Over the long history of planet Earth, our world has experienced several cataclysmic events of varying magnitude. The best known of these, the Cretaceous-Paleogene extinction event, involved an impact between Earth and a massive asteroid or comet estimated to be 15 km wide. The result of this impact was the mass extinction of most life forms on the planet, with three-quarters of all species present on Earth at the time, both animal and plant, having been wiped off the map.
Although the mass extinctions that occurred at the end of the Cretaceous period have long been recognized by scientists, confirmation of a large-scale impact as the underlying cause did not begin to surface until the 1980s, with the work of experimental physicist Luis Alvarez and his son Walter. The following decade, the discovery of the Chicxulub crater, which forms much of the Gulf of Mexico, provided further evidence of an asteroid impact.
Smaller-scale impacts have also been proposed for other recognized mass extinctions over time, including the megafauna extinctions that began occurring at the end of the last Ice Age. Although some of these impact events remain disputed, the reality of cataclysms over time is something that many scientists have sought to understand, resulting in a variety of theories about their various causes and frequency of occurrence. their appearance.
One of the most original theories in this regard was first proposed by William Napier and Victor Clube in 1979, in their Nature article titled “A Theory of Terrestrial Catastrophism” . The study took a novel approach, in that it investigated whether subtle gravitational disturbances in our solar system could occasionally cause comets to jostle in their position in the Oort cloud, throwing them at any speed towards the inner solar system and, therefore, on a potential collision course with a number of our neighboring planets, or even the Earth itself.
In the 1979 paper, Napier and Clube hypothesized that spiraling galactic arms containing minor planets and traversed by our solar system could explain the current location of comets, as well as various transient objects in our solar system. . They also noted that many of the apparent extinction events recognized in the fossil record seem to convey impacts from comets that have collided with our planet. Napier and Clube concluded that such impacts probably occurred every 30 million years or so, sometimes resulting in large-scale impacts comparable to the Cretaceous-Paleogene extinction event.
The authors found additional support for their theory in places other than Earth. In particular, they highlighted the long-term frequency of the appearance of craters on the Moon, as well as on the inner planets of our solar system. The authors identified what they thought were “brief periods of increased bombardment”, as well as an almost constant rate of cratering on the moon and inner planets over the past three billion years. They attribute this phenomenon “to the disintegration of primordial bodies and the capture of [small planets] in the Oort cloud during the passage of the sun in the Gould belt of Orion’s arm”.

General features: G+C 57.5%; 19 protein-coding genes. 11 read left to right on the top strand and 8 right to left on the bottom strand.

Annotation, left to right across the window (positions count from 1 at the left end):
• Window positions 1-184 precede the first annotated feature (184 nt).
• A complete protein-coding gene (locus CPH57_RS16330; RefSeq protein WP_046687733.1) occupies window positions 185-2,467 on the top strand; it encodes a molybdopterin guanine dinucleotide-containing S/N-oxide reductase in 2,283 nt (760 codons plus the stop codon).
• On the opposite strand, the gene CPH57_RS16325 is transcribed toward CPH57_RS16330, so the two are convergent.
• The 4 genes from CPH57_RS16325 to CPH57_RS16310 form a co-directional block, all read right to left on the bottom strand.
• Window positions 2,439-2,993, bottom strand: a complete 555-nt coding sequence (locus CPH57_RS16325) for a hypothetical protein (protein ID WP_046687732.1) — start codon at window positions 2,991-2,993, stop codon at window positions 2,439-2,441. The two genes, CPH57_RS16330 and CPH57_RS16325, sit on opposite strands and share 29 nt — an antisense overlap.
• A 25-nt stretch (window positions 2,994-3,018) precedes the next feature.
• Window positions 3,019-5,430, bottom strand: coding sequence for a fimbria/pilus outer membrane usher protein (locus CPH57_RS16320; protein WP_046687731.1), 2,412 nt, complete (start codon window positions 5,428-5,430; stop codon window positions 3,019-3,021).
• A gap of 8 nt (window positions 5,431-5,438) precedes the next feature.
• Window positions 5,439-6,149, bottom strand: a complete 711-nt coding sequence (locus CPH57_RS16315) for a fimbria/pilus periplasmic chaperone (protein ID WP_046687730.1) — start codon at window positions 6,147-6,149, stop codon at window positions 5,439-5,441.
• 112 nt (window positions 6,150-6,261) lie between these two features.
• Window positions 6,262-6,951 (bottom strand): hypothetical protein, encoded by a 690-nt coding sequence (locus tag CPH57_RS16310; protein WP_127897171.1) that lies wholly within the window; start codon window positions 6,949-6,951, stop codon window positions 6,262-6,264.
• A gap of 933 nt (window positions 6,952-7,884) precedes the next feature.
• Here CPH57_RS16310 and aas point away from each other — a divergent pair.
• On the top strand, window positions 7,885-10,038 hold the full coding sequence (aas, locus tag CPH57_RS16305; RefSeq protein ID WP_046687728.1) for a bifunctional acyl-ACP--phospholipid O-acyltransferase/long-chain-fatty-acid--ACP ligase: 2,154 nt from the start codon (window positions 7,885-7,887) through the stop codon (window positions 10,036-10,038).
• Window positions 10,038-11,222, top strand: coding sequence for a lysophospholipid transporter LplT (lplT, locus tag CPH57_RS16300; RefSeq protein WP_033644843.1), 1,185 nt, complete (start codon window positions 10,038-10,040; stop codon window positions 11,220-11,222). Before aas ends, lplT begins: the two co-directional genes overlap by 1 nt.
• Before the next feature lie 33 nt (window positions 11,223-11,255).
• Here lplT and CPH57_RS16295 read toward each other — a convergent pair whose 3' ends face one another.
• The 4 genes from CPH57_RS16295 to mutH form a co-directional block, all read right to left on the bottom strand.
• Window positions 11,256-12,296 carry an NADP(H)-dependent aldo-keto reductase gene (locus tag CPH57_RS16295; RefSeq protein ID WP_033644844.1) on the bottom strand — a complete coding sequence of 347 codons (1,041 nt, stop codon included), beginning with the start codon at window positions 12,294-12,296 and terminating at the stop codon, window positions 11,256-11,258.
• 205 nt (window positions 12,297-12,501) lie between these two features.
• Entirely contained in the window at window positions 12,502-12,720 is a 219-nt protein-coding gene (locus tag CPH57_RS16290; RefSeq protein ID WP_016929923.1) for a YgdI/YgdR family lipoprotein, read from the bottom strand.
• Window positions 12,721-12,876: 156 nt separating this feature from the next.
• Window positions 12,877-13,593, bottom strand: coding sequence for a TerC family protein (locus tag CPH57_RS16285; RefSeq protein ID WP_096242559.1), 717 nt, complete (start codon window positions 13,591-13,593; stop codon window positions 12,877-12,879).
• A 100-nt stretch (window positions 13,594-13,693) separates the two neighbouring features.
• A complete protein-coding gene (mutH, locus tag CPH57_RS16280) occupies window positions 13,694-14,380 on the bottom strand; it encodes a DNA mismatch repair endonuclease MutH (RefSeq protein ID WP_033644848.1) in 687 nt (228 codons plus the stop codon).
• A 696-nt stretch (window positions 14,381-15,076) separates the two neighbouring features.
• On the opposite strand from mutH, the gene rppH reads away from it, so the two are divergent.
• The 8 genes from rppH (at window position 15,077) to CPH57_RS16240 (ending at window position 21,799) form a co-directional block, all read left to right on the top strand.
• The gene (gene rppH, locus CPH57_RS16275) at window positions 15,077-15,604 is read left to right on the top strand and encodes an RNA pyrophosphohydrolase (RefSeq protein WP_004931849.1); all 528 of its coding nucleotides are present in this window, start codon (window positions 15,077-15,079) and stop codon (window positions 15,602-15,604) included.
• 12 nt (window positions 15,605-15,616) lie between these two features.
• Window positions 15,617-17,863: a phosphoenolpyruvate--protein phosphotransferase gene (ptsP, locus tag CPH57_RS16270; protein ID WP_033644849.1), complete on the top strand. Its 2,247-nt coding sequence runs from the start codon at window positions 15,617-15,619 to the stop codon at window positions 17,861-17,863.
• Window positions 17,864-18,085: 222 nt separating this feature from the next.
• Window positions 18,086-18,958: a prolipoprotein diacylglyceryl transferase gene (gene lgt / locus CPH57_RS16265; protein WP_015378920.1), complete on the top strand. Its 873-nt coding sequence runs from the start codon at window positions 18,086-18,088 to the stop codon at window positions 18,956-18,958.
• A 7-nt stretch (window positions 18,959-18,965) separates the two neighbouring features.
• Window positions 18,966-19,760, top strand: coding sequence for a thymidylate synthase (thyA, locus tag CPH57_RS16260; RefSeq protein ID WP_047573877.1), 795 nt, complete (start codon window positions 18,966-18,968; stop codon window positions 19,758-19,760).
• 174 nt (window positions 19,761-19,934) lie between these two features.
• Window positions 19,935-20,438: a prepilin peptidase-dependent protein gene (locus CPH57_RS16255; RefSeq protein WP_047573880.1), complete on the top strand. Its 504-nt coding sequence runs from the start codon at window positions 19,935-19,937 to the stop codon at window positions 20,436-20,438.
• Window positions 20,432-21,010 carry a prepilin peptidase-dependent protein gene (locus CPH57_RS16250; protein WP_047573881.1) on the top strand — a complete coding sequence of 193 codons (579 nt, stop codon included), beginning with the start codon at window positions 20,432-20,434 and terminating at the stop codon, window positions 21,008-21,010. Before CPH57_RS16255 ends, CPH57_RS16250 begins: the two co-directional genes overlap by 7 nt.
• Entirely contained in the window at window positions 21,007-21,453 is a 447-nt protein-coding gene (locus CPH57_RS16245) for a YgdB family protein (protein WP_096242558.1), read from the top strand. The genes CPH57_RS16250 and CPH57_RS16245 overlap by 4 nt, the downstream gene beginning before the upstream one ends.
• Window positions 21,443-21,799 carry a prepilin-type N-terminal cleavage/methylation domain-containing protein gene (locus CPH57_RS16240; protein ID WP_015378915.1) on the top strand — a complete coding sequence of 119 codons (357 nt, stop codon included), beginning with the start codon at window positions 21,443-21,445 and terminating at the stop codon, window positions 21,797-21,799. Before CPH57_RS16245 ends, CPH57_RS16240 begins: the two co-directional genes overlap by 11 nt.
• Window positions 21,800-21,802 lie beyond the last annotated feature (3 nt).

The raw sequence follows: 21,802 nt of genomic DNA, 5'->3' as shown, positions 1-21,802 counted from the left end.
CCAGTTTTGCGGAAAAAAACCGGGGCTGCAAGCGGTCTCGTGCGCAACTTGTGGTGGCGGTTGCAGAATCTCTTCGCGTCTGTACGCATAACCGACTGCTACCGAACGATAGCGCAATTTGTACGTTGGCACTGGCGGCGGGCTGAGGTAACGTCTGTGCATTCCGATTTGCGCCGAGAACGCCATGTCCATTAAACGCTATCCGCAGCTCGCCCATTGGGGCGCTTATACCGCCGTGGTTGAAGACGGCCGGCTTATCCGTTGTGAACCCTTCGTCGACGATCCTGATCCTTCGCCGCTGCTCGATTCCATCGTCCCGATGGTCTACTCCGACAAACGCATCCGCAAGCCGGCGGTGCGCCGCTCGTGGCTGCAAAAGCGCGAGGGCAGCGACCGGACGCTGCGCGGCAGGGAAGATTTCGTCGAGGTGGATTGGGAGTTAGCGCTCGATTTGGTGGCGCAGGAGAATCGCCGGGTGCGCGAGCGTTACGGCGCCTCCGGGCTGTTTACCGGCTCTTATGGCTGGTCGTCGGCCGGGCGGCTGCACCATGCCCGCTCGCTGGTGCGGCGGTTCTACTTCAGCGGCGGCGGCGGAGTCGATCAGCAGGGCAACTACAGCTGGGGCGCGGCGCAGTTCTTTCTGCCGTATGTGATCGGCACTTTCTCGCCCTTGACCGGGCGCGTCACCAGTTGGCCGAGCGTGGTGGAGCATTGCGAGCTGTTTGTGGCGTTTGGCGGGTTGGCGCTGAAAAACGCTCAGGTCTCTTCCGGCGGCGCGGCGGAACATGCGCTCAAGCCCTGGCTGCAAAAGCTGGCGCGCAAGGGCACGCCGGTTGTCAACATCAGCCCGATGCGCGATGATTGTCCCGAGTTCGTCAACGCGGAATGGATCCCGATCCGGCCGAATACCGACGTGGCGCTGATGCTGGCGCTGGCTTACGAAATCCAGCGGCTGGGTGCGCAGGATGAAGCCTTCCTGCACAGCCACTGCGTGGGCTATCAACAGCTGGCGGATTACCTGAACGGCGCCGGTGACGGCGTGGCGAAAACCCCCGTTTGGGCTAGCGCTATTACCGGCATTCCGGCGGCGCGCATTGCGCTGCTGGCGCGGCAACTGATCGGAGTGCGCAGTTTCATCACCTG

The authors examined a wide range of theories about the effects such impacts might have had through time, citing evidence in stratigraphic records that appeared to convey “patterns indicating transitions between geological periods, catastrophic extinctions and ice ages. »
The idea of Napier and Clube could have stopped there in 1979, if it had not aroused the interest of a few scientists. In the mid-1980s, their brainchild began to morph when researcher Michael R. Rampino began developing it. Over the next decade, he teamed up with Bruce Haggerty and gave Napier and Clube’s concept an entirely new name: the Shiva hypothesis.
Named after the Hindu god of destruction, the Shiva hypothesis as it is known today essentially involves intervals at which cataclysms occur and, in theory, could even be predictable due to changes in position of the Sun relative to the Milky Way. As recently as 2020, Rampino continued to publish evidence that may support this idea, analyzing the ages of ten recognized extinction events involving tetrapods across time. According to his research, Rampino found “a statistically significant underlying periodicity (99% confidence)” of such events occurring roughly every 27.5 million years.
As Rampino and colleagues noted in 2020 , “These results suggest that global cataclysmic events with an underlying periodicity of ~27.5 [million years] were the cause of the coordinated periodic extinction episodes of non-marine tetrapods and marine organisms. »
The Shiva hypothesis also appears to share some elements with (or may even have inspired) other emerging theories about the causes behind extinction events that occur over time. A notable example is the so-called “Nemesis” hypothesis, which involves the hypothetical existence of a red or brown dwarf responsible for the extinction events that occur every 26 million years. This idea was first presented in 1984 by paleontologists David Raup and Jack Sepkoski in an article titled “Periodicity of Extinctions in the Geologic Past” in the Proceedings of the National Academy of Sciences.
Today, there is still a lot of work to be done to determine if a periodicity or “cycle” of cataclysms that led to extinctions on Earth really exists. However, if this hypothesis is ever proven, it could do more than explain what has led to widespread extinctions over time; it could even help prevent future deadly impacts that could one day threaten life on our planet.